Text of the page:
A redevelopment plan is adopted by ordinance of the governing body of the community. Adoption of the plan is based on the recommendations of the agency, the planning commission, and the project area or redevelopment advisory committee (if formed). Public hearings are required so that community input can be considered before the plan is adopted.
The redevelopment process involves a series of legally mandated steps. The following basic steps must be followed:
The area within which actual redevelopment will take place. The project area must first go to public hearing (giving citizens who will be included in the project area a chance to express their views) after which the Redevelopment Agency acts on the adoption of the project area and becomes primarily responsible for future projects.
Before a project area is established, a survey area is designated to determine whether or not a redevelopment project is feasible. Preliminary studies, such as feasibility studies, are conducted to make a determination of the blighting conditions within the area.
A project area is chosen by a local governing body first designates a survey area. Then the redevelopment advisory committee (RAC), made up of members of the community, provides the agency with input on the kinds of changes they would like to see made in the area. The survey area must then be evaluated to determine if it qualifies for redevelopment. Based upon this evaluation, the planning commission selects a project area and indicates how the purpose of the Community Redevelopment Law can be attained by redevelopment of this area. A project area can be reduced in size prior to adoption of the redevelopment plan, but cannot be enlarged without amending the survey area. A project area can also include non-adjacent properties.
Redevelopment is primarily financed by tax increment revenue. Other revenue sources includes loans, grants and issuance of tax allocation bonds.
Typically, agencies use tax increment funds to leverage financial assistance from various agencies of the state and federal governments, and private sources.
The most common bond instrument used by redevelopment agencies to finance projects is called a tax allocation bond. These bonds, which are a loan of money to an agency, are not a debt of the community or the general taxpayer. Rather, they are repaid solely from tax increment revenue generated within the project area. In other words, increased tax revenues generated through redevelopment activities are funneled back into the project area to stimulate more development as well as to pay the costs involved.
Tax increment is the primary source of revenue that redevelopment agencies have to undertake redevelopment projects. It is based on the assumption that a revitalized project area will generate more property taxes than were being produced before redevelopment. When a redevelopment project area is adopted, the current assessed values of the property within the project area are designated as the base year value. Tax increment comes from the increased assessed value of property, not from an increase in tax rate. Any increases in property value, as assessed because of change of ownership or new construction, will increase tax revenue generated by the property. This increase in tax revenue is the tax increment that goes to the Agency.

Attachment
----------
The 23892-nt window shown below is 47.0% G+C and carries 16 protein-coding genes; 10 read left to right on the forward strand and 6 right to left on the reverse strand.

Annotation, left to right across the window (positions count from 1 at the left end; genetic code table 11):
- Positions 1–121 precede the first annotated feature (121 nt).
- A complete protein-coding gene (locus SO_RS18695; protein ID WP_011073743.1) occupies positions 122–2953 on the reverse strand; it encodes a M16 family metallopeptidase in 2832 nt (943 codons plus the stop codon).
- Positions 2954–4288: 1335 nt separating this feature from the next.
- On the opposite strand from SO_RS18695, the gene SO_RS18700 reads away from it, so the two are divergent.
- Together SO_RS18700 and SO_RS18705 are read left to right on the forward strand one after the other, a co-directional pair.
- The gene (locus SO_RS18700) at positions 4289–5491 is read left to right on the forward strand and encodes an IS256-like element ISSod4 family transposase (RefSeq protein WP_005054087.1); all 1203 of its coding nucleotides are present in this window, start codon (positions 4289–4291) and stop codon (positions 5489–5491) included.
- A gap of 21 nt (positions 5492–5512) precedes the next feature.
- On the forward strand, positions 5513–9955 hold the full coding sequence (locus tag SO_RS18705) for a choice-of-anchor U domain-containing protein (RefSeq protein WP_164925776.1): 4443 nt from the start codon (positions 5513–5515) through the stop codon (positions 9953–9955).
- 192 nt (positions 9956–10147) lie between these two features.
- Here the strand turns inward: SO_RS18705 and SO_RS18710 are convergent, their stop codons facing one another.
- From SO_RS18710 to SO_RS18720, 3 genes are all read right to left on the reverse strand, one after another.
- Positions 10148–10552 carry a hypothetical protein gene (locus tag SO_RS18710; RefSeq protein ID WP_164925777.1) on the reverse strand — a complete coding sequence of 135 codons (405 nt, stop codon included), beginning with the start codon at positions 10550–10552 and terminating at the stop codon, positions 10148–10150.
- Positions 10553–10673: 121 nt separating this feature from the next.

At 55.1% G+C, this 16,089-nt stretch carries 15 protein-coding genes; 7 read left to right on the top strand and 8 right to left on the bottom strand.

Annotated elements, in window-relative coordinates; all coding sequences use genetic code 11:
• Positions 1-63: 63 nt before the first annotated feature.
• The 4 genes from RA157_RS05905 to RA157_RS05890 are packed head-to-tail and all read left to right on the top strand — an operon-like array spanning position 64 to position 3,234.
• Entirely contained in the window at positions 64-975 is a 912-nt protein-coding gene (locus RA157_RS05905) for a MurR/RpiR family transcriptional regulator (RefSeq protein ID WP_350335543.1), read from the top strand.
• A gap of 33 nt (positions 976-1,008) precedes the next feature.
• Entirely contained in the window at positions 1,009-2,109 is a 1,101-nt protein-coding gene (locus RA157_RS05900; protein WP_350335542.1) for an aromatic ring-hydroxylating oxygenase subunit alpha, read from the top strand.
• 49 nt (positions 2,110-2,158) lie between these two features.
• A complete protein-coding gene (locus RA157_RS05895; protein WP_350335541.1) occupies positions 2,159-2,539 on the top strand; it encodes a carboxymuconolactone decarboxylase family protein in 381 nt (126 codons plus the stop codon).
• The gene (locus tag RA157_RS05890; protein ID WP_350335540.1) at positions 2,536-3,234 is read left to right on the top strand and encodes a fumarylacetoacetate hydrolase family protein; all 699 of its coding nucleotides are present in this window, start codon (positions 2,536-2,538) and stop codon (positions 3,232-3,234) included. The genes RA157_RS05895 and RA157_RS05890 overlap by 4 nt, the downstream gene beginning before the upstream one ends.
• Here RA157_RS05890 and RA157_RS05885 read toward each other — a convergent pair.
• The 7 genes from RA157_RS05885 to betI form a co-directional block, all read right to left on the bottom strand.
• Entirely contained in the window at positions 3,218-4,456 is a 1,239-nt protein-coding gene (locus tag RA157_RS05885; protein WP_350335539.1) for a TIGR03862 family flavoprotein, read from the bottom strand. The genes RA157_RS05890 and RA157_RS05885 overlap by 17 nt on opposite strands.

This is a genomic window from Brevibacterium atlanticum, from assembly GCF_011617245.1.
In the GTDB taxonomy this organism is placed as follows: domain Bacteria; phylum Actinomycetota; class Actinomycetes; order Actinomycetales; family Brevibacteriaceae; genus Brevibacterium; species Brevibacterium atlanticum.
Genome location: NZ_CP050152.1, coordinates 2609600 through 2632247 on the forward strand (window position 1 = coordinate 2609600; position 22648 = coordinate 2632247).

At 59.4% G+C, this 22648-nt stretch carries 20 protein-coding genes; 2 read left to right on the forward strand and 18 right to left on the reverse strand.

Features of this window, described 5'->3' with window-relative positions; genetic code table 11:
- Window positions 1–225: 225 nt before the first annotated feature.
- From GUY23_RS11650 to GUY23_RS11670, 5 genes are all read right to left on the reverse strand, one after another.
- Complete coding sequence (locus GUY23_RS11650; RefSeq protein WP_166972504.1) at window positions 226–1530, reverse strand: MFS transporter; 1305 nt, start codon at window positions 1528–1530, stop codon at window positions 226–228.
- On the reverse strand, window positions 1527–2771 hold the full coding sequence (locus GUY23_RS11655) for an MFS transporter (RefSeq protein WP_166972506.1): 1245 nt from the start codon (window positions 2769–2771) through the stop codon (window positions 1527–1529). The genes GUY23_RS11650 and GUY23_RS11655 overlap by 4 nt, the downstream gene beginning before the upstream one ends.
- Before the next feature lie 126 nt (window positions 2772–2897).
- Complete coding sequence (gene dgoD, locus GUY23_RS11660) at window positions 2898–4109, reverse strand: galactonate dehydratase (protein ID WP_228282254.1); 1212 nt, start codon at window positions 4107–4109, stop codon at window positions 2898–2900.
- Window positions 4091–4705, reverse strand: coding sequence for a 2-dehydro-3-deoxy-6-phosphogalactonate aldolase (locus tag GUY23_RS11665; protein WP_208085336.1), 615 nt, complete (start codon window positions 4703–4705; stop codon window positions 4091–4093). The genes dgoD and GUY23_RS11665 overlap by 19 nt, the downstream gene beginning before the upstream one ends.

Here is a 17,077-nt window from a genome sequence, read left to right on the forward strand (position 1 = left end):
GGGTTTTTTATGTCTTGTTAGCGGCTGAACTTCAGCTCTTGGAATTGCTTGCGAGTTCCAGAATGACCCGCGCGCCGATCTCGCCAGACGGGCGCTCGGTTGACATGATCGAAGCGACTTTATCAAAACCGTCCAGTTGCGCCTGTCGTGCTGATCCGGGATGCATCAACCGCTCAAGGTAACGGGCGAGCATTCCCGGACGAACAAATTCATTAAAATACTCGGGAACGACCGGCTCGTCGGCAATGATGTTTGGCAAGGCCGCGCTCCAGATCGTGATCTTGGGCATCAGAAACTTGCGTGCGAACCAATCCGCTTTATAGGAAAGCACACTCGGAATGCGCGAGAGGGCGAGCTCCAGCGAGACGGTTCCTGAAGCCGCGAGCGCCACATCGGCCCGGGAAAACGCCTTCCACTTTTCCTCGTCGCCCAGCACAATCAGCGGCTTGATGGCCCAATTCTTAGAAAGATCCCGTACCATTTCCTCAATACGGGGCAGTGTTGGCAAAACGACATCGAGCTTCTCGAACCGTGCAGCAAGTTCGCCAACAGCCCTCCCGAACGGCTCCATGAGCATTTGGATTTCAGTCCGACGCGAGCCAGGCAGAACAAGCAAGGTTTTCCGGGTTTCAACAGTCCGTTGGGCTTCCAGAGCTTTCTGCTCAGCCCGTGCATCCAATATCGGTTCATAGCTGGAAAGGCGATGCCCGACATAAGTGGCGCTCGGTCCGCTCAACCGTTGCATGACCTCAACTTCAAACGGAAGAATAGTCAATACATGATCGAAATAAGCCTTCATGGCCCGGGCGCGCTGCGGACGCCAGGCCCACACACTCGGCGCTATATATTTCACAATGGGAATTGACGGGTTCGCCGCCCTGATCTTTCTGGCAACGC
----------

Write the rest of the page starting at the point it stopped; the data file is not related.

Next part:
For example, a property owner pays $1,000 (the standard property tax rate of one percent) on land assessed at $100,000 this year, pursuant to Proposition 13. If, as a result of new construction on the property, the property increases in assessed valuation to $500,000, the property owner would pay $5,000 at the same standard tax rate. The $4,000 increase is called “tax increment.” Redevelopment agencies are entitled to collect this increase in property tax revenues, or tax increment, on the acreage they redeveloped to repay the debt involved in the project, and to reinvest these dollars in redevelopment activities within the project area. As well, 20 percent of that tax increment money goes into a housing fund set aside specifically to finance low- to moderate- income housing.
A property owner may sell their property to a redevelopment agency. Under California law, a property is offered for sale if the owner offers it directly to the agency for a specified price before the agency begins negotiations with the property owner, or if it is offered for sale no more than six months before and is still available. An agency seeking to acquire property for redevelopment normally appraises the land and offers the owner its fair market value, which must be not less than the appraised value of the property.
The agency would hire an independent appraiser to establish the fair market value of the property. If the owner is not satisfied with the appraised value of the property, he may hire his own appraiser to re-evaluate the property after which both appraisals will be compared and a selling price negotiated. Fair market value is the value that the property would have if it were placed in today's market place and sold.
The redevelopment agency has no power to set tax rates or levy property taxes. Property tax on properties within a redevelopment project area are governed by the same laws as properties outside redevelopment project areas.
Until a property is improved or sold assessed value and tax rates on redevelopment areas are restricted by property limitations.
When redevelopment activities are successful, the property values within and around the redevelopment project area increase over time due to the sale of property, or the rehabilitation and new construction of buildings. Thus, property tax increment revenues are the result of the rise in property values, not an increase in tax rates. The changed image and improved economic base increase the marketability of property in the area. Redevelopment activities enhance the marketability of properties.